ALBANY -- One of the messiest times of the year, figuratively speaking, is behind us, and those who have filed their federal and state income tax returns can breathe a sigh of relief.
Such filings may become a thing of the past if a Georgia senator has his way.
U.S. Sen. Saxby Chambliss, R-Moultrie, is sponsoring the Fair Tax Act, SB 13, a national tax on services and the sale of new items, which he says is a simpler, more equitable system for collecting revenue.
In a recent mailout, Chambliss urges Americans to embrace the act and thereafter "retain 100 percent of (their) earnings while maintaining the benefits of government-sponsored programs, and allowing them to flourish."
According to Chambliss, the Fair Tax Act would repeal individual income tax, corporate income tax, capital gains taxes, all payroll taxes, the self-employment tax and the estate and gift taxes. Because the country would no longer have a need for the Internal Revenue Service, it too would be abolished.
Under the plan, in their stead would be a 23 percent "consumption" tax on the final sale of all new goods and services. Social Security and Medicare would remain untouched, Chambliss said, and businesses would be except from taxation.
This proposed radical change to our revenue collection system is explained more fully at a comprehensive website, www.fairtax.org. Throughout the site, the percent of tax to the consumer is stated firmly to be 23 percent -- except in the frequently asked questions, where, because of a preference for terms, the actual rate is clarified to be 30 percent -- that is, a 30-cents tax to the consumer for every dollar spent for new goods or services.
Bruce Bartlett, former Treasury deputy assistant secretary for economic policy and executive director of the congressional Joint Economic Committee, is one of those who believes the seven-point spread between stated and actual tax rates to be intentionally misleading.
"Personally, I believe that this is subterfuge and is done for one reason only, to make the Fair Tax rate seem much lower than it actually is," Bartlett said.
The Bartlett statement is from an article in the Dec. 24, 2007 edition of Tax Notes, describing an essentially identical consumer tax plan supported by former Arkansas Gov. Mike Huckabee.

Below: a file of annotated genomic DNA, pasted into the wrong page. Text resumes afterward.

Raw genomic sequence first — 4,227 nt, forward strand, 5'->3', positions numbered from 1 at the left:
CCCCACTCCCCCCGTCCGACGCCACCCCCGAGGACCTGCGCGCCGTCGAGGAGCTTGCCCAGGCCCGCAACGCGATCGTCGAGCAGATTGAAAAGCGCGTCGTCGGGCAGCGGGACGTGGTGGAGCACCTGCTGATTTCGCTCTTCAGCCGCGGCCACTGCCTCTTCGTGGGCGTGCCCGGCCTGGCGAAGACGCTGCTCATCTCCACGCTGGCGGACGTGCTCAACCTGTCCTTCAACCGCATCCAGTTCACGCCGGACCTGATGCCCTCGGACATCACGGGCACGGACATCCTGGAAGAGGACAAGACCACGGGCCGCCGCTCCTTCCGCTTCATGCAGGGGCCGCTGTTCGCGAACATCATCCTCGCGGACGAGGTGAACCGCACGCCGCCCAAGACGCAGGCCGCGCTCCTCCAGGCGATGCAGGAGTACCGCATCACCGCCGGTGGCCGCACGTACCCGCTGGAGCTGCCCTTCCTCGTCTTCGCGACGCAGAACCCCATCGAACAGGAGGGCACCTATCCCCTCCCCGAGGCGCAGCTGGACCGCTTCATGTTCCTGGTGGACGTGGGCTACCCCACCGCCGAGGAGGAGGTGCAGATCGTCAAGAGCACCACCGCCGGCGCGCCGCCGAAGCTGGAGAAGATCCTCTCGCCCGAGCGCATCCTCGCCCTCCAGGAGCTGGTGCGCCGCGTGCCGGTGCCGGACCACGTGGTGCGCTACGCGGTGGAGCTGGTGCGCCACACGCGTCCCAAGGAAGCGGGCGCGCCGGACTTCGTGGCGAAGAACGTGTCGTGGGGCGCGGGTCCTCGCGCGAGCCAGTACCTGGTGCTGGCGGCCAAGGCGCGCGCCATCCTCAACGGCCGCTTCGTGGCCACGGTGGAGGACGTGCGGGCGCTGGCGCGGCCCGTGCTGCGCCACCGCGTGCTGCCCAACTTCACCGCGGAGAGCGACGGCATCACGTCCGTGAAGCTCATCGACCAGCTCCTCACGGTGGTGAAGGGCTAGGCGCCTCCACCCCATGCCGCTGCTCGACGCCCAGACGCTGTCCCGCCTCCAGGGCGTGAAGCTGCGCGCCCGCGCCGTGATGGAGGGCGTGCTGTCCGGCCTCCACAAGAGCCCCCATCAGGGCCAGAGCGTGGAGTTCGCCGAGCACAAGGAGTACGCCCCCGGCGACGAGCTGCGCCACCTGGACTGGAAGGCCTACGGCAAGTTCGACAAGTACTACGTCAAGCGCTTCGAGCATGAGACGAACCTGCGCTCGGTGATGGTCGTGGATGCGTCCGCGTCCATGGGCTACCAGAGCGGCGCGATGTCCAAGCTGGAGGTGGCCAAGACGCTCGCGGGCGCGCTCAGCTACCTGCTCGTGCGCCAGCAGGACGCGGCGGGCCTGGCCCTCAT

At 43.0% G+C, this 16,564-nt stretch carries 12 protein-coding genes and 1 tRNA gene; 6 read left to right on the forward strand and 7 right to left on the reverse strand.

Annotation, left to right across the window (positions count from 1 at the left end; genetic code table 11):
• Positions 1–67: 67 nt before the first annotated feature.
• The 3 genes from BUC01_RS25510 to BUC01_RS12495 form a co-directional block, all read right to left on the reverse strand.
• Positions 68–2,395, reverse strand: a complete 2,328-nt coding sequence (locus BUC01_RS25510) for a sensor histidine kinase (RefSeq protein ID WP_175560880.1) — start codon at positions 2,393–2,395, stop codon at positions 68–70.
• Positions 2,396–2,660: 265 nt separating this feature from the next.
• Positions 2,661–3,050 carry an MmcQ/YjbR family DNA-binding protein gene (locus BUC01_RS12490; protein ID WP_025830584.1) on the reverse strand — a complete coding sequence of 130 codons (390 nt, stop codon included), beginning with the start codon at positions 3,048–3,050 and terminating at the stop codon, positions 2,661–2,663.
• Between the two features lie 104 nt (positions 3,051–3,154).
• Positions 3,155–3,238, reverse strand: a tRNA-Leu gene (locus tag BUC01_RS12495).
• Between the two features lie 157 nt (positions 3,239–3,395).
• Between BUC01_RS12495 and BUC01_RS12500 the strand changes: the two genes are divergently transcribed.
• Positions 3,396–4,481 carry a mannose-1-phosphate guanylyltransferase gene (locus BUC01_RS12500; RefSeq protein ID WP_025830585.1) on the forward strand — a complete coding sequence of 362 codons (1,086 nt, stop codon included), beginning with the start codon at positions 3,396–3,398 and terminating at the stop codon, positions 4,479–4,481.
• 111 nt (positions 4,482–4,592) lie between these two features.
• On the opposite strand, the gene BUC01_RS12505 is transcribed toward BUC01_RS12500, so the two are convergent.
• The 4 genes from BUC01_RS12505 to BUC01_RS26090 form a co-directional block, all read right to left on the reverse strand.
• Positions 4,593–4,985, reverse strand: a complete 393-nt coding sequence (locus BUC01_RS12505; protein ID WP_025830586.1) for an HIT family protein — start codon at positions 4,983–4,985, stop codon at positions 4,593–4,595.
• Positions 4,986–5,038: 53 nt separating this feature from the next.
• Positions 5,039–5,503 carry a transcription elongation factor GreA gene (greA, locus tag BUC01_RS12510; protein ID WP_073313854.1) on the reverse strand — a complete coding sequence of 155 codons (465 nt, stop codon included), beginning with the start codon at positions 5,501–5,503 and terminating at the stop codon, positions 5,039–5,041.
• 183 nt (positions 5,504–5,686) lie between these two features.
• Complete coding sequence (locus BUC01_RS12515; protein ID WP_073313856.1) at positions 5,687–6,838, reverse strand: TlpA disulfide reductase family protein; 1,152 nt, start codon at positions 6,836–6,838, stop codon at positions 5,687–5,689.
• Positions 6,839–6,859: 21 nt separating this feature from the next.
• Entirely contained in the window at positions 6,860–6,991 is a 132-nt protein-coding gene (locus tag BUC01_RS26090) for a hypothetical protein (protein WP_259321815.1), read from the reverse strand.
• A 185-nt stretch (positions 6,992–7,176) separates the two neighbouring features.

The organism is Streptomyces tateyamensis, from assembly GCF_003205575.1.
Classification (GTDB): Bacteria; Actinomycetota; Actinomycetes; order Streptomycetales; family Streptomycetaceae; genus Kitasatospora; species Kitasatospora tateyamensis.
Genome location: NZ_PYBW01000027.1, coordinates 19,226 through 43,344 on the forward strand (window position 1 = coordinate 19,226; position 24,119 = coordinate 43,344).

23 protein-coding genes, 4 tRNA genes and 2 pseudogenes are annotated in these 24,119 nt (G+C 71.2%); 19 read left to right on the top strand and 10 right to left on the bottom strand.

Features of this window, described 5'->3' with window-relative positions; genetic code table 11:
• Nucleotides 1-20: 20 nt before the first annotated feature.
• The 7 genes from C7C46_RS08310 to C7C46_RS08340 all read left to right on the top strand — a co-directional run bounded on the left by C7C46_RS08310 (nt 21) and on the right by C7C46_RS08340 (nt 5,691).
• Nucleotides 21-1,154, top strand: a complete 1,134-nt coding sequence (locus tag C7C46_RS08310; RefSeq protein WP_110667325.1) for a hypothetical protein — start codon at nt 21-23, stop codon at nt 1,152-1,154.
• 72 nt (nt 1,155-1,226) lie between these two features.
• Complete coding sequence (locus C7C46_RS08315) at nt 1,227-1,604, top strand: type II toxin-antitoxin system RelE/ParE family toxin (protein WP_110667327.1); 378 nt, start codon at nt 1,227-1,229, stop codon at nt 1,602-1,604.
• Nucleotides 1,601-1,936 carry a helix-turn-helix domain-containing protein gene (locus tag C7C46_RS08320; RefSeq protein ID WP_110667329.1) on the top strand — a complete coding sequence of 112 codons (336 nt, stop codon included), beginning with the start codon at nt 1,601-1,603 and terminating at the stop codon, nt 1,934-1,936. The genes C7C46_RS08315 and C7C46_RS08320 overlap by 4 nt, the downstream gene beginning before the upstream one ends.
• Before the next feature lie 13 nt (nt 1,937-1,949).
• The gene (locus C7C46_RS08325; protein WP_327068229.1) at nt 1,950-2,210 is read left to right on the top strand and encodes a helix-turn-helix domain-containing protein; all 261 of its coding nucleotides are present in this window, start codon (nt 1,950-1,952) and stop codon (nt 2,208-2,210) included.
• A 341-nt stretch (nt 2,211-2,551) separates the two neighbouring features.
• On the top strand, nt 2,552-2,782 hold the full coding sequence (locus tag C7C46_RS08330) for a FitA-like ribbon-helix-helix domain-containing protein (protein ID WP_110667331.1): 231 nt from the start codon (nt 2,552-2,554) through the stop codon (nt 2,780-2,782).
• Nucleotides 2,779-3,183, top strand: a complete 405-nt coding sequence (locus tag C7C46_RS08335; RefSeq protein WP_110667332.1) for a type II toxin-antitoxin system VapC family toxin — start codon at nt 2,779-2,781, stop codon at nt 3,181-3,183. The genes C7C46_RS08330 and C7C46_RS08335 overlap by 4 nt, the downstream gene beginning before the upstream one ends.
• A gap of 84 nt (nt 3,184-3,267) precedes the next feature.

Tax rates notwithstanding, experts say sales taxes of any kind are inherently regressive; that is, they represent a larger percentage of cost to lower-income payers than to those who are more affluent. In answer to that criticism, Chambliss's Fair Tax plan includes the concept of prebates; monthly government checks to every person in America. The amount of each check would be based on the Census Bureau's calculation of poverty-level income for the year, adjusted for family size. For example, a couple with three children would receive $656.
The idea behind the prebates is to make an inherently regressive tax more progressive. According to Fair Tax supporters, "A person spending at the poverty level has a 0 percent effective tax rate, whereas someone spending at twice the poverty level has an effective tax rate of 11.5 percent, and so on."
Boyce Wright, an Albany CPA and former instructor at Albany State University, says he is all for the Fair Tax plan.
"I think they all should pay something," Wright said, citing the "nearly 50 percent of Americans who pay no income tax at all."
Wright said he did some tax work for one mother of two who earned just $14,000 in year, yet our current income tax system brought her actual income to nearly $17,000.
One of Wright's primary reasons for change is the proposed abolition of the IRS and its near-absolute power to investigate things financial.
"The IRS is allowed to pry into your life to any extent it likes, everything you spend money for," Wright said.
Wright did say he probably would make businesses liable for the new consumption taxes, and that the system would probably require an audit function, as well as a type of enforcement mechanism.
Bill McDaniel, another area CPA, is less comfortable with the proposed change, saying the proposal is not as simple as it sounds.
"(Fair Tax supporters) say it's not a detriment to housing, but I don't see how it wouldn't be," McDaniel said, raising the point that while used homes would be tax-exempt, those newly built would carry a 30 percent consumption tax -- prohibitively expensive for many prospective buyers.
McDaniel said he is afraid the same would hold true for cars and other items, with consumers buying pre-owned goods or holding on as long as they could before buying new items and paying the higher tax.
McDaniel said he also believes that, despite the equalizing intent of the prebates, the system remains tilted toward the rich. According to McDaniels, as individual income grows to sizable proportions, more and more is saved and invested while many middle- and lower-income citizens spend nearly all they earn. This would mean a greater percentage of burden would fall on the middle and lower classes.
When asked for his opinion on the points put forward by Fair Tax proponents, Democratic Congressman Sanford Bishop said, "I strongly believe that those in Southwest Georgia and across America would benefit greatly if the federal tax code was simplified to lessen the burdens, remove loopholes and ensure fairness."
Bishop said he would be open to the Fair Tax proposal if it were modified to address "some of the negative items," and he cites the prebate provision as a positive part of the overall plan.
"But so far, none of the proponents (have) been able to offer satisfactory modifications to avoid the economic devastation that eliminating the mortgage deduction with the fair tax would visit upon the home-building, building materials, home furnishings and residential real estate industries," Bishop said.